The First Lady At The Top of The Food Chain
America’s food movement is filled with thousands of well-intentioned groups that have often been at odds with each other’s goals. Writer Paula Crossfield highlighted this in a recent Huffington Post piece, Step One: Hone The Ask, in which she pointed out that it's difficult to know what to even request that the Obama administration change in food and Ag policy, because food activists have been so disconnected from each other, and have lacked definitive leadership. But as of yesterday, the food movement is in swell shape, because First Lady Michelle Obama has just become the official leader, and she’s laid out, in capital letters, precisely which food initiatives the White House believes need immediate attention, and where her influence is available to be used. "The Asks" have already been honed into a plan, into what can be regarded as round one of making profound changes in our food culture (Pic: Mrs. Obama with a snap pea, at yesterday's garden harvest event).
At an afternoon picnic, during a celebration of the harvest of the White House Kitchen Garden, Mrs. Obama delivered policy-heavy remarks that covered some of the most hot-button topics in food. While ostensibly addressing the Bancroft Elementary School fifth graders who’ve been helping her work in the garden, Mrs. Obama talked about food deserts, local food economies, food security and food justice; getting more fresh and nutritious foods into the USDA’s Child Nutrition programs; the critical issue of reducing diet-related disease; supporting local and smaller food producers; encouraging urban and community gardening. Of course there was a big media presence at the harvest event, but most news outlets failed to report how very far-sighted Mrs. Obama’s remarks were, how progressive and reassuring they are at a moment in time when everything about food is open to debate. Instead, mainstream media focused on the feel-good angle of the story, with headlines like It’s Pea Picking Time in The Garden! and Garden Party: The First Lady’s 73 Pounds of Lettuce.
The White House, however, posted all of Mrs. Obama’s remarks online—as well as on Youtube--because the issues she discussed are not only critically important on their own, but must be resolved in order for many of the President’s policy goals to be achieved, particularly his very ambitious plans for health care reform. Having Mrs. Obama make these potentially volatile remarks is a politically brilliant maneuver, since she’s currently enjoying approval ratings that are higher than the President’s. And delivering the remarks at a picnic--in the presence of the children whose eating habits have been permanently altered after just a couple of months working in the garden (which transformation has been happily recorded for all posterity by NBC, in the Inside The Obama White House TV special)--served to make “the plan” seem like a series of goals that are imminently possible. (Above: Mrs. Obama, during her remarks)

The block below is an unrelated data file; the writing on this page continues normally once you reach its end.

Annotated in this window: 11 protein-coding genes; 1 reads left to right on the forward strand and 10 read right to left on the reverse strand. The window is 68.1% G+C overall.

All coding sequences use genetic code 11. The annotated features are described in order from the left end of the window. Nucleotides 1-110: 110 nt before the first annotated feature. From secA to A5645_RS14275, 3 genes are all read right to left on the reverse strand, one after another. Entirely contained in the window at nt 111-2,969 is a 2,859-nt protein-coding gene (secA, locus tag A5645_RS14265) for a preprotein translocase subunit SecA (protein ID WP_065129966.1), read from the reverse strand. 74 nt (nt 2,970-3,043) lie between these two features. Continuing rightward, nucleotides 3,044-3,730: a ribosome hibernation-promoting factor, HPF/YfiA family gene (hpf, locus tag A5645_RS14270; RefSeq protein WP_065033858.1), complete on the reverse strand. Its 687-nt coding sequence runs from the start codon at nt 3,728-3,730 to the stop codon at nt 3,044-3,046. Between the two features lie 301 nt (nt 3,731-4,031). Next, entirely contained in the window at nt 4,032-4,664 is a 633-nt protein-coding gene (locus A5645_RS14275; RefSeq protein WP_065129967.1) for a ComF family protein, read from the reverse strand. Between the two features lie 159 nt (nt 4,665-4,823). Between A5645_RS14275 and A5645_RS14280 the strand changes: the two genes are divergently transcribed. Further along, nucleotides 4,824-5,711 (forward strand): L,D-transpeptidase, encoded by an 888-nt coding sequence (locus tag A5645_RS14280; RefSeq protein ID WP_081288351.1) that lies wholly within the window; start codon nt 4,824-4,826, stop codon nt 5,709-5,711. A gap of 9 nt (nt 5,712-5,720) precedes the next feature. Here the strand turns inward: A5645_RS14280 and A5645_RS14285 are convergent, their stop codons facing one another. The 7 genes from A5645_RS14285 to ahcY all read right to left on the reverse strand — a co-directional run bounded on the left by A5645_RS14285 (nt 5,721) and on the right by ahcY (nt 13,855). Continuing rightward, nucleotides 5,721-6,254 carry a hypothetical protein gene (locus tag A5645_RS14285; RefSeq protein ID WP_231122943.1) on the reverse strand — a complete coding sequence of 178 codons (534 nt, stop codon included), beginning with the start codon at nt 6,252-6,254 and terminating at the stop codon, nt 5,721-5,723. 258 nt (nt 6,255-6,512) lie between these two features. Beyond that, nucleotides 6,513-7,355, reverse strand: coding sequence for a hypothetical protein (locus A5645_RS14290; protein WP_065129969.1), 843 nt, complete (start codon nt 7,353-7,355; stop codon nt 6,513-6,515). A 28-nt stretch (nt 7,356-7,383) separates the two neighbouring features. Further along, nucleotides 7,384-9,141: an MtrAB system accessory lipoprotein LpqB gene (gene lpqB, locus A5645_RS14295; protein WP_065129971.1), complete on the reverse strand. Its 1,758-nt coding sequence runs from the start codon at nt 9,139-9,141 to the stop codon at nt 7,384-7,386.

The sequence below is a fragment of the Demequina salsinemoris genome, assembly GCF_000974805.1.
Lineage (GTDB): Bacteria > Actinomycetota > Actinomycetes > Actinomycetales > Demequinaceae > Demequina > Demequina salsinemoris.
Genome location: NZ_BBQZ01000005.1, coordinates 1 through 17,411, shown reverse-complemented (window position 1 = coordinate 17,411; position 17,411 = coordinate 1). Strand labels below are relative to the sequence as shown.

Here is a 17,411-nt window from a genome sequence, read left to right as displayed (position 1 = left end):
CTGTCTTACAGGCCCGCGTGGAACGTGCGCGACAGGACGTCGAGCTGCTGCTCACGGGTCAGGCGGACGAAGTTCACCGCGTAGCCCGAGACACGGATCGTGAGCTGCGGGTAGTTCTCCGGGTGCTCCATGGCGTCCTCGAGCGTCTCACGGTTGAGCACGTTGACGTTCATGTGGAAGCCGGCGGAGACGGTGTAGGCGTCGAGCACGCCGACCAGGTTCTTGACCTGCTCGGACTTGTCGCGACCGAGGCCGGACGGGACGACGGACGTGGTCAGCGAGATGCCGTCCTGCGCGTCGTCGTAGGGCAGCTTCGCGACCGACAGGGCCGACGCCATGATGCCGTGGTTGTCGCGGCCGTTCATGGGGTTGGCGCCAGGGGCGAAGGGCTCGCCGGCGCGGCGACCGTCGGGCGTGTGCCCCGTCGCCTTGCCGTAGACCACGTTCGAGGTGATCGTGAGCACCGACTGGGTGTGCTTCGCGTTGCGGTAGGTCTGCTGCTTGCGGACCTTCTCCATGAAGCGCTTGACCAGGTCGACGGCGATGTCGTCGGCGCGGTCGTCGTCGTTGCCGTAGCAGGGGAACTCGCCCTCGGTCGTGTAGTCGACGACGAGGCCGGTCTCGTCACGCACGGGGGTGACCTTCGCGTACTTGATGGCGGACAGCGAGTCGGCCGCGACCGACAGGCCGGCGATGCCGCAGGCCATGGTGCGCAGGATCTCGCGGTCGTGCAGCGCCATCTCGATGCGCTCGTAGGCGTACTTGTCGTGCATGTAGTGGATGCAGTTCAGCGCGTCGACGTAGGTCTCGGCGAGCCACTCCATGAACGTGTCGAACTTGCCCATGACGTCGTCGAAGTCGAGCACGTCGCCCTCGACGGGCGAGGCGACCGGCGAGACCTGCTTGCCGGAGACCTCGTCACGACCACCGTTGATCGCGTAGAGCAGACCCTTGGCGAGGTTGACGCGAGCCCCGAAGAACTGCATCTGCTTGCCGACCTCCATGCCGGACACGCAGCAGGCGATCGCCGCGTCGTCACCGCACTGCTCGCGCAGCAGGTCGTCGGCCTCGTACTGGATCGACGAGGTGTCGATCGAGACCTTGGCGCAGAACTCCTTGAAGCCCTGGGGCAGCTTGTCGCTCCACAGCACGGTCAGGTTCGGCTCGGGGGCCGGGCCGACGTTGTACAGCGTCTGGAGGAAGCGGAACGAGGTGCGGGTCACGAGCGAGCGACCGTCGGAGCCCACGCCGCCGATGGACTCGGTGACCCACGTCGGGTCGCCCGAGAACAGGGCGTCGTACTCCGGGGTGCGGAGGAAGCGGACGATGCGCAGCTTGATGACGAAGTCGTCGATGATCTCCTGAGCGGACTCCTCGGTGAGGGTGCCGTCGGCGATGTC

The Plan: Reduce Diet-Related Disease By Changing America’s Eating Habits, Which Will Lead To Food Processors Offering Better Foods
Before the kids tucked into their healthy, just-made picnic, Mrs. Obama talked about the terrible effects of the epidemic of diet-related diseases such as diabetes, heart disease and obesity--and actually used the word “epidemic,” which comes directly from hard policy wonks, particularly the public health activists who are now in charge of the CDC and the FDA. Without reducing the rate of these epidemics, the President’s goal of health care reform simply won’t happen. Mrs. Obama even quoted the budgetary costs of the epidemics to the Bancroft kids: "...$120 billion each year. That's a lot of money."
Mrs. Obama also pointed out that for Hispanics and African Americans, the rates of these diseases are even higher--an unprecedented move for the First Lady to highlight what can only be called a food justice issue. Mrs. Obama said that getting America to eat less high-calorie, low-nutrition foods is crucial to reducing diet-related disease, and once again gave a shout-out against processed foods—for the second time in two weeks. This is obviously going to get the attention of large food companies and chain restaurants. Kentucky Fried Chicken’s recent introduction of grilled rather than fried chicken led to excoriation in the blogosphere—but Kentucky Fried Chicken still feeds millions of Americans, and they handily anticipated Mrs. Obama’s new campaign. Now they look pretty swell, don’t they? And the food-reform activists running the CDC and FDA—as well as various people on Capitol Hill—have already kicked the initial stages of this plan into action, by advocating the Soda Sin Tax, an attempt to make it more costly to enjoy empty calories. Mrs. Obama also pointed out how easy it was to get the Bancroft kids to change their eating habits, simply by having them work in the garden, and that little lesson is not going to be lost on America’s food producers. Kids don’t have to eat junk food, and food producers don’t have to make it.
The Plan: Better School Lunches
Food activists have been advocating for better foods in school feeding programs for years, as well as for increasing federal budget allocations. But the groups have been repeatedly trumped by the USDA and Congress, thanks to regulations that have allowed the worst kinds of processed commodity foods to be dumped into the programs. In her remarks, Mrs. Obama indicated that this, too, must change:
…because these meals are the main source of consistent nourishment for these kids, we need to make sure we offer them the healthiest meals possible…we need to improve the quality and nutrition of the food served in schools. We're approaching the first big opportunity to move this to the top of the agenda with the upcoming reauthorization of the child nutrition programs.